Record of Decision System (RODS)
ORDNANCE WORKS DISPOSAL AREAS
|Site Name:||ORDNANCE WORKS DISPOSAL AREAS|
|Address:||1100 DUPONT RD|
|City & State:||MORGANTOWN WV 26505|
|NPL Status:||Currently on the Final NPL|
|ROD Type:||Record of Decision|
|Media:||Sediment, Soil, Surface Water|
|Contaminant:||Metals, PAH, VOC|
The Ordnance Works Disposal Areas Superfund Site (site) is located on Monongalia County along the west bank of the Monongahela River approximately one mile southwest of the City of Morgantown, West Virginia. The property on which the site is located consists of approximately 800 acres and is wooded with rolling hills. A small portion of this property was used as a disposal ground during manufacturing operations and later became known to EPA as Operable Unit No.1 (OU1) of the site. The remaining tracts of land within the property containing, among other things, the manufacturing facilities, are known to EPA as Operable Unit No. 2 (OU2) of the site.
The property where the site is located has contained active chemical production facilities since the 1940s. It consists of numerous tracts of land containing approximately 800 acres originally assembled by E.I. DuPont de Nemours & Company (DuPont) between 1940 and 1943, pursuant to agreements between DuPont and the United States. Between 1943 and 1962, the United States held legal title to these facilities. Between 1941 and 1958, various operations were conducted by private parties, in some cases pursuant to government contracts and operating agreements, and in other cases pursuant to commercial leases. From 1958 through 1962, the plant was idle.
In 1962, the property was sold to Morgantown Ordnance Works, Inc. Between 1962 and 1978, Morgantown Ordnance Works, Inc. leased and/or sold portions of the site property for various industrial and chemical manufacturing activities. Except for parcels previously sold, the site was acquired by Princess Coals, Inc. in 1978. In 1982, the Site was purchased by private individuals who later formed Morgantown Industrial Park, Inc. In 1983, the property was conveyed to Morgantown Industrial Park Associates, limited Partnership (MIPA), the current property owner. Portions of the site owned by General Electric Company (GE) are currently active and being investigated under the Resource Conservation and Recovery Act (RCRA) agreement with EPA.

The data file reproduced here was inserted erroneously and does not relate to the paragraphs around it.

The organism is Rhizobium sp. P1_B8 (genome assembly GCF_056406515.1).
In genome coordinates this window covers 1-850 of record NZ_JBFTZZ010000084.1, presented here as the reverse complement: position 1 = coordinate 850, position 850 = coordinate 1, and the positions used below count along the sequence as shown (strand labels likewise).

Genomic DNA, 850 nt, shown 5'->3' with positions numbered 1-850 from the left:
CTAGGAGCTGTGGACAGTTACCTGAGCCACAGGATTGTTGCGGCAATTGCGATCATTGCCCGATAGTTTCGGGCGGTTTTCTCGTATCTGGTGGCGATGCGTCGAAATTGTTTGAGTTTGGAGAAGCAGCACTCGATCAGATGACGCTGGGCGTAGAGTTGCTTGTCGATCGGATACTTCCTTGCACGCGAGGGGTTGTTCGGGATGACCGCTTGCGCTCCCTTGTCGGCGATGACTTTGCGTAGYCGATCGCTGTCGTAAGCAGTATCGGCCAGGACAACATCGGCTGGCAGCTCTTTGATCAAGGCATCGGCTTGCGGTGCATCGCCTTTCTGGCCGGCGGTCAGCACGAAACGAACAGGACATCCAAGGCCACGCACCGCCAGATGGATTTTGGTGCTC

As a result of the manufacturing operations conducted at the site, hazardous substances were generated and subsequently disposed at, among other places, OU1 at the site. OU1 was proposed for inclusion on the Environmental Protection Agency's (EPA's) National Priorities List (NPL) on October 15, 1984 and was finalized on the NPL on June 10, 1986. There are no current plans to expand the National Priority List (NPL) listing to include OU 2.
OU 1 consists of approximately four to six acres and is located at the southern end of the site property. Major OU1 features include an inactive, abandoned landfill; a former lagoon area; and area referred to as the "scraped area" formerly used for the shallow disposal of wastes; and contaminated stream sediments. There is also a small wetland area located adjacent to the onsite landfill. This wetland area is approximately one half acre in size. There are no domestic or municipal wells used for drinking water supply in the vicinity of the site. The area population draws drinking water from a surface water intake on the Monongahela River located approximately one mile downgradient of the site.